‘The grey world had slipped into the dark by the time they went back to the kitchen. Outside the window, their father’s battered little van stood in a yellow cave of light. The kitchen was even noisier and hotter than before. Gwen was setting the table, patiently steering her way round a trio of bent figures where Mr. Stanton was peering at some small, nameless piece of machinery with the twins, Robin and Paul; and with Mary’s plump form now guarding it, the radio was blasting out pop music at enormous volume. … Voices and laughter filled the long stone-floored kitchen as they sat round the scrubbed wooden table; the two Welsh collies, Raq and Ci, lay dozing at the far end of the room beside the fire.’

Clearly I’m drawn by large, messy families – the opposite really of what I’ve always had, so perhaps a ‘grass is always greener’ idea.

Dear Amazon  has done something bizarre with my sales figures for the last couple of days, so I  have no idea if the new Hippolyta is selling or not! I hope it will sort itself out soon. But in the meantime, I could either go and tackle some Christmas shopping, or I could go and find that well worn paperback and return once again to where the Dark is Rising! Now, which?

Thursday, 30 November 2017

Out today!

The new Hippolyta Napier, A Murderous Game, is out today - as the snow falls most appropriately outside my window!

House blog to follow in a day or so - it's been a bit busy here and I've been wallowing in lovely research for my next project, as well as planning a couple of short stories and another novella for my lovely mailing list people.

Friday, 17 November 2017

Not one, but two, new books now ready to order (and out in the next fortnight!)

They weren't quite supposed to be published so close together, but such is life! And at least they're not easily muddled. Jail Fever is a paranoid romp through Edinburgh in the year 2000 - and a few centuries before that, too. A Murderous Game is the third in the Hippolyta Napier series, set against the anxieties of parliamentary reform and riot. Both available for preorder on Kindle - paperbacks to follow soon!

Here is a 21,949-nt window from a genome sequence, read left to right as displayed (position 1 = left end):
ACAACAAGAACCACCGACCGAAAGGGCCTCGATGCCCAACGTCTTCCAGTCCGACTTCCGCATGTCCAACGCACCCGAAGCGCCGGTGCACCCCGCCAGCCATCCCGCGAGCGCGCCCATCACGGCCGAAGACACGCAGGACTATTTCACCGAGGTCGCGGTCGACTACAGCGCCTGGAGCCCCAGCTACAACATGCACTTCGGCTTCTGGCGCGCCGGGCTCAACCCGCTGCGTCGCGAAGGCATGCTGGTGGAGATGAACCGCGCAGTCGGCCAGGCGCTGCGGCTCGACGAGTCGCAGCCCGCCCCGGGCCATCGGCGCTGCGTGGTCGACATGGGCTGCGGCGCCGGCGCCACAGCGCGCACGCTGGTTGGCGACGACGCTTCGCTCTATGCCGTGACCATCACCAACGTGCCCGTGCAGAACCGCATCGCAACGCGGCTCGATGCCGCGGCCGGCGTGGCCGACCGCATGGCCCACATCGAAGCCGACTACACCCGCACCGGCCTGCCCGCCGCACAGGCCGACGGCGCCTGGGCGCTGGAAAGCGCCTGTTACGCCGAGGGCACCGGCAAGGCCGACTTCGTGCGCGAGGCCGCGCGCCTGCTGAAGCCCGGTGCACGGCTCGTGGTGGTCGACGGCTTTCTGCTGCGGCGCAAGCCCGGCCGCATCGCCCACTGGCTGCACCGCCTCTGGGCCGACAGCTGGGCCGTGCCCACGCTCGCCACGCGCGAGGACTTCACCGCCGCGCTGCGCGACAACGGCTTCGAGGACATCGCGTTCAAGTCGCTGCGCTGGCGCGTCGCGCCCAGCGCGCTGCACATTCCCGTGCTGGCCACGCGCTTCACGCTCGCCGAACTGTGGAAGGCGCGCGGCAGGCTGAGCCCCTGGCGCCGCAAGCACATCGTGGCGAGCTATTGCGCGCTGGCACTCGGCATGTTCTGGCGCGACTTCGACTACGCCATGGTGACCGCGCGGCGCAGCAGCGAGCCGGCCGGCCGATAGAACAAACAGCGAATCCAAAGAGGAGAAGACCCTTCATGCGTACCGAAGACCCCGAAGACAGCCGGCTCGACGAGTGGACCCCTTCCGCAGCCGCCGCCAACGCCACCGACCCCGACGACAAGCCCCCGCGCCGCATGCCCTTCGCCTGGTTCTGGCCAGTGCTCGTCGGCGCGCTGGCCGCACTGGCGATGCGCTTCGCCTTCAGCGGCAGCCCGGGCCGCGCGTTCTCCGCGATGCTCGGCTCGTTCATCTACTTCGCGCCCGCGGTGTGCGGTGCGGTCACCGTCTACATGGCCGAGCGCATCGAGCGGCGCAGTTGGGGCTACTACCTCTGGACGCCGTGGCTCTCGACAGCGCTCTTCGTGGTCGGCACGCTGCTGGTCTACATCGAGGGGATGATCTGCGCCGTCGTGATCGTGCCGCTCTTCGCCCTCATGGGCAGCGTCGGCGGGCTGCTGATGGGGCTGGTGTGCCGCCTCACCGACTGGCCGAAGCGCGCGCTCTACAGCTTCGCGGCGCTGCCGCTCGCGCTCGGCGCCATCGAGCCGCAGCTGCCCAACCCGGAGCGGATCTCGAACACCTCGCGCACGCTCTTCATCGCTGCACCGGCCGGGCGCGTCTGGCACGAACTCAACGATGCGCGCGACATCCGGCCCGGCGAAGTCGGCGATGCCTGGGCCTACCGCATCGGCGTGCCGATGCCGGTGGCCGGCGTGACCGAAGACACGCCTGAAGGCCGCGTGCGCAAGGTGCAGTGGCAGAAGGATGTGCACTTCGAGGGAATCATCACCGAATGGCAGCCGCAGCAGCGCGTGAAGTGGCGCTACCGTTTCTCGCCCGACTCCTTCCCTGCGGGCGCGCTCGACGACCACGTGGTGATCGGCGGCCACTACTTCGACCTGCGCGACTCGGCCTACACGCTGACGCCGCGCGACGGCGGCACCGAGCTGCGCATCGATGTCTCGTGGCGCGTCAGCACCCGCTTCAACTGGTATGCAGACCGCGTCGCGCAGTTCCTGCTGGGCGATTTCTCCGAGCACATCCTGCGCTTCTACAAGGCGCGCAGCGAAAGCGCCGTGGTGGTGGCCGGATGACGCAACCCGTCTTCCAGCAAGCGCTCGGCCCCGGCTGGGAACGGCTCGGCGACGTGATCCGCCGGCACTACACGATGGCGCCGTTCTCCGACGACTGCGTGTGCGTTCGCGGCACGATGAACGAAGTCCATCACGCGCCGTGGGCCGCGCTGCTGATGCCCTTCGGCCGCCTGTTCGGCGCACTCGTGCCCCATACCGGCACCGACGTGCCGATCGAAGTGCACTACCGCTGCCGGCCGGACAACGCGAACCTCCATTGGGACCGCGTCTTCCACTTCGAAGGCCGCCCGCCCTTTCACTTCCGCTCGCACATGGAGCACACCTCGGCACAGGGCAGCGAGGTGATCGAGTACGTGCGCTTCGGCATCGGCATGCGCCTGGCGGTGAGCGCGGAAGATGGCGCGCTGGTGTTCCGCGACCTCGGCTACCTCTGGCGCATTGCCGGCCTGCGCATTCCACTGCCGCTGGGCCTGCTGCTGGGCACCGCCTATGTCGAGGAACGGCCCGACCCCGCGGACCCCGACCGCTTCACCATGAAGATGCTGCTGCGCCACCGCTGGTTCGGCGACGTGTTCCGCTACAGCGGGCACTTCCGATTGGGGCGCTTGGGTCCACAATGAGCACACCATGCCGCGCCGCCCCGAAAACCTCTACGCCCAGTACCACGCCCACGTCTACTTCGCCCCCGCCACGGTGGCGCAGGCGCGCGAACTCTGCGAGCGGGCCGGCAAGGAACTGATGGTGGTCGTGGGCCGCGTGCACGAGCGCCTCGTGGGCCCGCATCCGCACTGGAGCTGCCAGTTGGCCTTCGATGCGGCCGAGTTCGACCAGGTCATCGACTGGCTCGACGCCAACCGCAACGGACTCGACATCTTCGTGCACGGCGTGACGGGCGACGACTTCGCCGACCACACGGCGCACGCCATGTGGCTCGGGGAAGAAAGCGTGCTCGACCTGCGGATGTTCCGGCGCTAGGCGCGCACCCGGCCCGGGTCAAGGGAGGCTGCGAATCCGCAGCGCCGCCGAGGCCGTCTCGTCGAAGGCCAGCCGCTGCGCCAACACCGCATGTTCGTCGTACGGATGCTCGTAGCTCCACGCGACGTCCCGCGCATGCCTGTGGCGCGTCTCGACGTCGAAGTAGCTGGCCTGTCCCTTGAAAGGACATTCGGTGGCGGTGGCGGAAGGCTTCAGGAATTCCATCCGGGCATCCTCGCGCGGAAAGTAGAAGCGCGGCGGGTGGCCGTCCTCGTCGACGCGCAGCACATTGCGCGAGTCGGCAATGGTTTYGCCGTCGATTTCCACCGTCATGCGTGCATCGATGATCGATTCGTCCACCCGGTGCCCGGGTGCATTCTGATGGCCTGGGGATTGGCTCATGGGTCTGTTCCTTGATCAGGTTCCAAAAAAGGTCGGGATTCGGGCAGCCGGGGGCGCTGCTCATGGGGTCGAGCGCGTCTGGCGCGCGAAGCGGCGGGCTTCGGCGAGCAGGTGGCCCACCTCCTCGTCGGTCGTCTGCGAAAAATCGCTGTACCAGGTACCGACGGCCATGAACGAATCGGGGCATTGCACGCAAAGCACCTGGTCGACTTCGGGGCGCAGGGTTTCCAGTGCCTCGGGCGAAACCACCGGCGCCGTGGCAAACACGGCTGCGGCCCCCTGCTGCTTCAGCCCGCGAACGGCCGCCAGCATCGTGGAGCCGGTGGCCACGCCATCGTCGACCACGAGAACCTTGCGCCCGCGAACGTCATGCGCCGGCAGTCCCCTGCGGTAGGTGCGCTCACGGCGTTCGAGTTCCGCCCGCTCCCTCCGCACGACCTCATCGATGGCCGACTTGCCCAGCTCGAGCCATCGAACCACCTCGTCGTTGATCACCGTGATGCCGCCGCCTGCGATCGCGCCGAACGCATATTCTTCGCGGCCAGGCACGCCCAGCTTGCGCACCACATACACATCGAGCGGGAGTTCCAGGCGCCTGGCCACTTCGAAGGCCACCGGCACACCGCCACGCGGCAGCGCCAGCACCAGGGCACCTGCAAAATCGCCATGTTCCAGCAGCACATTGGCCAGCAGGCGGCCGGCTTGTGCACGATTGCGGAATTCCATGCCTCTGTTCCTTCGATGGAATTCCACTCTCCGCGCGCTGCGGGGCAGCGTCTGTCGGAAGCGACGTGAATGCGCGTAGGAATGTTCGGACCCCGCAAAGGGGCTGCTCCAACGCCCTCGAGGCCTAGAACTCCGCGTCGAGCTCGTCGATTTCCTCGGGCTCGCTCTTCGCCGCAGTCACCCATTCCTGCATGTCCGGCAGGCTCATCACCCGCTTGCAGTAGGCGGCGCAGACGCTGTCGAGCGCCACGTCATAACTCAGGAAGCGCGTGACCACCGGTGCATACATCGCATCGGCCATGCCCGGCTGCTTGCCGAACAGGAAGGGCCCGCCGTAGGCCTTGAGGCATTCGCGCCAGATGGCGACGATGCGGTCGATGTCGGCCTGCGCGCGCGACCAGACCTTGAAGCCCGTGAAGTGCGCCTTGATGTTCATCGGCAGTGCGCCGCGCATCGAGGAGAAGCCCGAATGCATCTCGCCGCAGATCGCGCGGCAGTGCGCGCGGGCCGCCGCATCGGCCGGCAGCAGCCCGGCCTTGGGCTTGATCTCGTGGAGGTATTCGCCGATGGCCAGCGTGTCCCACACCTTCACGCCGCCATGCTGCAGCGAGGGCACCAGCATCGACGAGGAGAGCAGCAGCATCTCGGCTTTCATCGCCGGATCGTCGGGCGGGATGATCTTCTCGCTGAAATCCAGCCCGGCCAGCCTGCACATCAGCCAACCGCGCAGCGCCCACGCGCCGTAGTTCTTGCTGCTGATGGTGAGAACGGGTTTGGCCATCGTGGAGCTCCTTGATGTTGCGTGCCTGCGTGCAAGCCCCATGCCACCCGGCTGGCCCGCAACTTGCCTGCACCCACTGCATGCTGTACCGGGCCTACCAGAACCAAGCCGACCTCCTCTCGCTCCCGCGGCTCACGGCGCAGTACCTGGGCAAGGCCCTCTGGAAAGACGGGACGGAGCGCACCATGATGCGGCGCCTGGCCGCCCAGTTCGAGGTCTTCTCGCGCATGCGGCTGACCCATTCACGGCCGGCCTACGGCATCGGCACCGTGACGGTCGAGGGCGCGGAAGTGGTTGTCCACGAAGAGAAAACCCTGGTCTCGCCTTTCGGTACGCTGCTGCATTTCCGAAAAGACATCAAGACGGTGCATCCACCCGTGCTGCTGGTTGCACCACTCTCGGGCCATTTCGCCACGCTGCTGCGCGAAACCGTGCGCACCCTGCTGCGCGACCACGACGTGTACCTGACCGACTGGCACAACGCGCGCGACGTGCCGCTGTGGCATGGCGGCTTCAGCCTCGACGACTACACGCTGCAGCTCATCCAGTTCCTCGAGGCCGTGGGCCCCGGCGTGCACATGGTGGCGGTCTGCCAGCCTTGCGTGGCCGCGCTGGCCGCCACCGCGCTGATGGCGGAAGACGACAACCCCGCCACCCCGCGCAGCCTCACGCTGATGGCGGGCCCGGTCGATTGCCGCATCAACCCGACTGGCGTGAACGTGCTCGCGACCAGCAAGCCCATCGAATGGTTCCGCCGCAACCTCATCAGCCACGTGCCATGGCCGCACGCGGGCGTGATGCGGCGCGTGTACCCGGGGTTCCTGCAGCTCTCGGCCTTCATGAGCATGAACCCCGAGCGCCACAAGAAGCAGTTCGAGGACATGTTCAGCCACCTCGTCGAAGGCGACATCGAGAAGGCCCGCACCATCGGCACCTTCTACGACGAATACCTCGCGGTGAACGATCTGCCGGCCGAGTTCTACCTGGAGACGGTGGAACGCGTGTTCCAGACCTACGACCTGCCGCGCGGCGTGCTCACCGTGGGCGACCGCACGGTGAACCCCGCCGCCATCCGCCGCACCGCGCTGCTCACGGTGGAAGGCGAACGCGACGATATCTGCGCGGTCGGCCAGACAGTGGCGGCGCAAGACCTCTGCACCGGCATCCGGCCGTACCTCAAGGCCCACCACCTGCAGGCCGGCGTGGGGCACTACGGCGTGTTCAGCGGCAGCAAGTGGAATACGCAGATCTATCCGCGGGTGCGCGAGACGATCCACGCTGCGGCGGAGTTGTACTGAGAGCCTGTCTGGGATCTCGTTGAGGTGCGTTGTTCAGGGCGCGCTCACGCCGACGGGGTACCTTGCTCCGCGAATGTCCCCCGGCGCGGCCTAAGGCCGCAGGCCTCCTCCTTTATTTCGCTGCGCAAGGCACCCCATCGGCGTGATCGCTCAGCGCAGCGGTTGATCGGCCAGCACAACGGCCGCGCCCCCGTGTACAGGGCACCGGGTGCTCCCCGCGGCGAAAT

Nicholas Eliot is a bad-tempered merchant with a shady past, feeling under the weather.
Catriona Lindsay is an archaeologist, leading a student dig, when she finds something unexpected.
Tom Buchan is a microbiologist, investigating a new and terrible disease with a stigma.
Together, their knowledge could save thousands of lives - but someone does not want them to ...

A red dawn breaks over winter woodland, where two men stand, pistols drawn. Political strife has come to peaceful Ballater, bringing death in its wake, and Hippolyta Napier is once more drawn to find out more – even when her own life is in danger. 

And A Knife in Darkness will be on a Good Reads giveaway from 22nd. to 30th. November, too!

Monday, 30 October 2017

October's house - perhaps with a Hallowe'en flavour?

Harry Potter and the Chamber of Secrets by [Rowling, J.K.]
When I mentioned this list to friends, right at the beginning, the first thing they said was ‘Hobbits’ and the second was ‘Weasleys, of course’. Actually again it’s a sketchy description, which was enhanced by the film of the second book, Harry Potter and the Chamber of Secrets. It’s Harry’s first time in a non-muggle house and as far as he’s concerned it’s love at first sight – I sometimes wonder if Ginny benefitted from that in their relationship, just as Mr. Darcy benefitted from owning Pemberley?

“It looked as though it had once been a large stone pigsty, but extra rooms had been added here and there until it was several storeys high and so crooked it looked as though it was held up by magic (which, Harry reminded himself, it probably was). Four or five chimneys were perched on top of the red roof. A lopsided sign stuck in the ground near the entrance read ‘The Burrow’. Round the front door lay a jumble of wellington boots and a very rusty cauldron. Several fat brown chickens were pecking their way around the yard.
‘It’s not much,’ said Ron.
‘It’s brilliant,’ said Harry happily, thinking of Privet Drive…
The kitchen was small and rather cramped. There was a scrubbed wooden table and chairs in the middle and Harry sat down on the edge of his seat, looking around. He had never been in a wizard house before.
‘The clock on the wall opposite him had only one hand and no numbers at all. Written around the edge were things like ‘Time to make tea’, ‘Time to feed the chickens’ and ‘You’re late’. Books were stacked three deep on the mantelpiece, books with titles like Charm Your Own Cheese, Enchantment in Baking and One Minute Feasts – It’s Magic!. And unless Harry’s ears were deceiving him, the old radio next to the sink had just announced that coming up was ‘Witching Hour, with the popular singing sorceress, Celestina Warbeck.’”

It delights me to think that even witches and wizards need hens and wellingtons!